‘It would have been a huge impact’: Village happy Cambria plant is being sold rather than closing
CAMBRIA, Wis. — While the closing of the Del Monte corn-packing plant may have been devastating in Cambria, village President Glen Williams said its sale to a new buyer shouldn’t have too much of an impact.
Del Monte Foods will close a plant in Mendota, Illinois, and another in Sleepy Eye, Minnesota, parent company Del Monte Pacific Ltd. announced Tuesday. It will sell its Cambria plant at the end of corn-packing season.
In a village with about 770 people, Williams estimates hundreds of seasonal employees work at the Del Monte plant, along with dozens of full-time workers.
“It’s a small community,” Williams said. It’s just wonderful. Everybody knows everybody.”
When you know everybody, news travels fast.
“It’s nice to know when things happen, good or bad, it’s nice to have a community to share with,” Williams said.
With concerns of the Del Monte plant closing on Williams’ mind, he said he’s happy to share good news.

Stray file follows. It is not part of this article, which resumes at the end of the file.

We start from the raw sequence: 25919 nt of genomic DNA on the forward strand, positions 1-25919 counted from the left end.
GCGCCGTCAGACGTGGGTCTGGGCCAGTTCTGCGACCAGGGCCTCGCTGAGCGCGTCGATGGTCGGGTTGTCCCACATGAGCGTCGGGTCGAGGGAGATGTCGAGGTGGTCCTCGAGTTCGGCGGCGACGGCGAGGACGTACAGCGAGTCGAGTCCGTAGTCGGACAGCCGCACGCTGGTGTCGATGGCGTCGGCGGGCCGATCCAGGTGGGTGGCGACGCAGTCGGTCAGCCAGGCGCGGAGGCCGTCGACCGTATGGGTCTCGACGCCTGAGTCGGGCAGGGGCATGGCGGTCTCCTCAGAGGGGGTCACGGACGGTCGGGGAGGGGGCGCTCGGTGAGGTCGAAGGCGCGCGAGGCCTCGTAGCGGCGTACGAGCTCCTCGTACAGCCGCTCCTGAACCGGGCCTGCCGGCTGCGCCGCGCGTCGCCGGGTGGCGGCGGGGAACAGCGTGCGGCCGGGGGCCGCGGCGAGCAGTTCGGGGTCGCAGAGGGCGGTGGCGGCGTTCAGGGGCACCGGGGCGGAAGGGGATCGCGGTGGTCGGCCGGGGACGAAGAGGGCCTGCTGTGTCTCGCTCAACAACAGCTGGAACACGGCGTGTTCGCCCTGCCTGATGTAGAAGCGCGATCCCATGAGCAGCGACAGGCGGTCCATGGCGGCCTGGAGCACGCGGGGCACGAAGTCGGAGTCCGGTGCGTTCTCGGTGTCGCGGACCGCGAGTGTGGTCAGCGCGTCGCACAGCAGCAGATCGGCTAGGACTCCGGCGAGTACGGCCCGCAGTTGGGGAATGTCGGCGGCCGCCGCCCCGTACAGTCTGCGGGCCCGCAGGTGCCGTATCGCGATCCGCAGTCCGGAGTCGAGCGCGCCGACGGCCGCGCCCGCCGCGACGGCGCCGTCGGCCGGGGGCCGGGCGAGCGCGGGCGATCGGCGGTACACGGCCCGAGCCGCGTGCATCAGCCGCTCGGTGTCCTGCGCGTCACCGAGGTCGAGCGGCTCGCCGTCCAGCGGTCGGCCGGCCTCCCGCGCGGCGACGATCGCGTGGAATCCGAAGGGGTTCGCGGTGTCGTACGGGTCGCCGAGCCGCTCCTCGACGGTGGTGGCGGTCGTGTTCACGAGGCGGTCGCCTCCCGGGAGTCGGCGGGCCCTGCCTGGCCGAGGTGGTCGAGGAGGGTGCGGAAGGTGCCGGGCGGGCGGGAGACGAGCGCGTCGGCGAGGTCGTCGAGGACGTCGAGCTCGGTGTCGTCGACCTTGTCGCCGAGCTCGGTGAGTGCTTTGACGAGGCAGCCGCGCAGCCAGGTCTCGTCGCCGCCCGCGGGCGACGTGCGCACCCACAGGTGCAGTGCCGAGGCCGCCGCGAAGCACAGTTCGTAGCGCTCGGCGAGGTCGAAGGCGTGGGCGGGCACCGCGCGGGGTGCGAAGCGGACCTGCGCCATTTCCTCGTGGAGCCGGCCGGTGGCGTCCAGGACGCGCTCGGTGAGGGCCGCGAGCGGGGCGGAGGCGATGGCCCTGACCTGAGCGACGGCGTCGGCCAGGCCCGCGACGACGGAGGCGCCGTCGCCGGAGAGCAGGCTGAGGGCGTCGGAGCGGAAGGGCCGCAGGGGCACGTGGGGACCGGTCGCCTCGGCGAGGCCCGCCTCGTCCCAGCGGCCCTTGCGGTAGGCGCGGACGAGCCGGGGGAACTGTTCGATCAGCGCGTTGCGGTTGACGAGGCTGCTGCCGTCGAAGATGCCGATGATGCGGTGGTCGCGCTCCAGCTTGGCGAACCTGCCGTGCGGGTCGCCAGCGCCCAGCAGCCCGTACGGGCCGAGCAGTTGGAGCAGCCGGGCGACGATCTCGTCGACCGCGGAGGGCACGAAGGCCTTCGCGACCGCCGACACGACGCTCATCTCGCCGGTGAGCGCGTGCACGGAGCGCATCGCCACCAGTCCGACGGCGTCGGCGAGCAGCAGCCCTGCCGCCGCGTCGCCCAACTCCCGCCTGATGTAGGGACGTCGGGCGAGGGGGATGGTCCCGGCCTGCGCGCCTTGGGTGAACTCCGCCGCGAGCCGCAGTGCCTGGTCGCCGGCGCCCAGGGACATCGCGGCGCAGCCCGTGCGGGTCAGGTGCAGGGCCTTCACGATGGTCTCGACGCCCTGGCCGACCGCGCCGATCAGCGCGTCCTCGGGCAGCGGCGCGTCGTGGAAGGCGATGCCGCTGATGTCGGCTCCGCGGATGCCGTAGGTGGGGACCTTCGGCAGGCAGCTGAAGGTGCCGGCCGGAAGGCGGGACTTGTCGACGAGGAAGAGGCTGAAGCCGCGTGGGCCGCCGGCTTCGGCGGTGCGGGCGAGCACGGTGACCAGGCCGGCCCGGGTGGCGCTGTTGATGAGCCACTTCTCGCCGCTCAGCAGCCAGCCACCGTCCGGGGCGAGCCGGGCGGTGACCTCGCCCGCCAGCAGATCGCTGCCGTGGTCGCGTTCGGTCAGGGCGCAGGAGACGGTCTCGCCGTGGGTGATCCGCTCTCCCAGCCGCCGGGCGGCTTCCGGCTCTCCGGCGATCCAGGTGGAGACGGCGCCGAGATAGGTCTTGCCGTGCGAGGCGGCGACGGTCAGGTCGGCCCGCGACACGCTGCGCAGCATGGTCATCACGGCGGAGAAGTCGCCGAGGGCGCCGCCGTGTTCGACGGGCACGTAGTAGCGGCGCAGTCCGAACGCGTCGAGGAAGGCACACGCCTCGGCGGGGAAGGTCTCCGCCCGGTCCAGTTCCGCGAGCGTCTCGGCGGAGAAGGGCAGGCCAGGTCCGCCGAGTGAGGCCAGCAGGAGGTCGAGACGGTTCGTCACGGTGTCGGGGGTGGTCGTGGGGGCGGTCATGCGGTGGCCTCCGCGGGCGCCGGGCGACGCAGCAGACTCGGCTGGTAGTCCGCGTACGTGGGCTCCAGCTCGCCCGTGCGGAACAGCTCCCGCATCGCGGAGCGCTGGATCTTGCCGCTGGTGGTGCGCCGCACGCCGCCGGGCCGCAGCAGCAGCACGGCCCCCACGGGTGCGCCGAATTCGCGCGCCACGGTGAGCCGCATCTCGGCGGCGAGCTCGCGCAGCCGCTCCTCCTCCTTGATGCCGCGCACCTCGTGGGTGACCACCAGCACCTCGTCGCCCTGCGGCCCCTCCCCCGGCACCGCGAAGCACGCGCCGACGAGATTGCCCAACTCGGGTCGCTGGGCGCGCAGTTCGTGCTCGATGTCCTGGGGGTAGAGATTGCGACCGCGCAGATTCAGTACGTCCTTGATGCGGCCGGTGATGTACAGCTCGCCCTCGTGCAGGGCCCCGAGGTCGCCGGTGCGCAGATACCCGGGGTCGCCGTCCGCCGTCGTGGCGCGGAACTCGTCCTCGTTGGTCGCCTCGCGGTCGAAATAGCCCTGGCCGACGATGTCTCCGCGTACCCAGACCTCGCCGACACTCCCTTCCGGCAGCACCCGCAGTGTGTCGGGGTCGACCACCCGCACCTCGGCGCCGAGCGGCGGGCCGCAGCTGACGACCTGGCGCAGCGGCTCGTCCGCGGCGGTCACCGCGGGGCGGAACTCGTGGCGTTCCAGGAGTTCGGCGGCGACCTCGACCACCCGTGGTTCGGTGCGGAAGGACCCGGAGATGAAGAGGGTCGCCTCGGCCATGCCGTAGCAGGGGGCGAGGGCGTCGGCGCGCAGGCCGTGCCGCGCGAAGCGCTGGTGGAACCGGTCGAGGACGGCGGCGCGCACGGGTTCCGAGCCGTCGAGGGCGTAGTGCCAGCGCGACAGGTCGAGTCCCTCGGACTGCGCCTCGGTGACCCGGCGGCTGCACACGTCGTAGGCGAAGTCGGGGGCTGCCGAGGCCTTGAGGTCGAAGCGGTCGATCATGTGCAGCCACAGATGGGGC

“The last couple years, we’ve been concerned that might happen. If they were to close and go away and those jobs go away, that would be a huge hit to the community,” he said. “Finding out they’re selling to a corporation that wants to keep it up and running is a wonderful, wonderful thing.”
Williams doesn’t know what company is buying the plant, and a Del Monte representative wasn’t able to share that either, but Williams said he’s been assured the buyer will retain current Del Monte employees and continue similar operations rather than shutting down.
“You’ve got the trucking companies that work with the factory, all those people would (have been) out of work. Actual seasonal workers, full time workers, the tax base would (have been) affected,” Williams said. “It would have been a huge impact, so we’re very happy to hear the new company is planning on keeping it open.”
Del Monte has owned the plant for about 20 years according to the village’s website, but it’s been around in some capacity for nearly a century.
“My father, myself, my brother all worked there to pay for going to college,” Williams said. “It’s employed many full-time workers over the years and it’s been a wonderful member of our community.
A Del Monte representative said current employees at the plant will be eligible for severance if they so choose.
According to the Wisconsin Department of Workforce Development, it has received no layoff notice from Del Monte about the Cambria plant.
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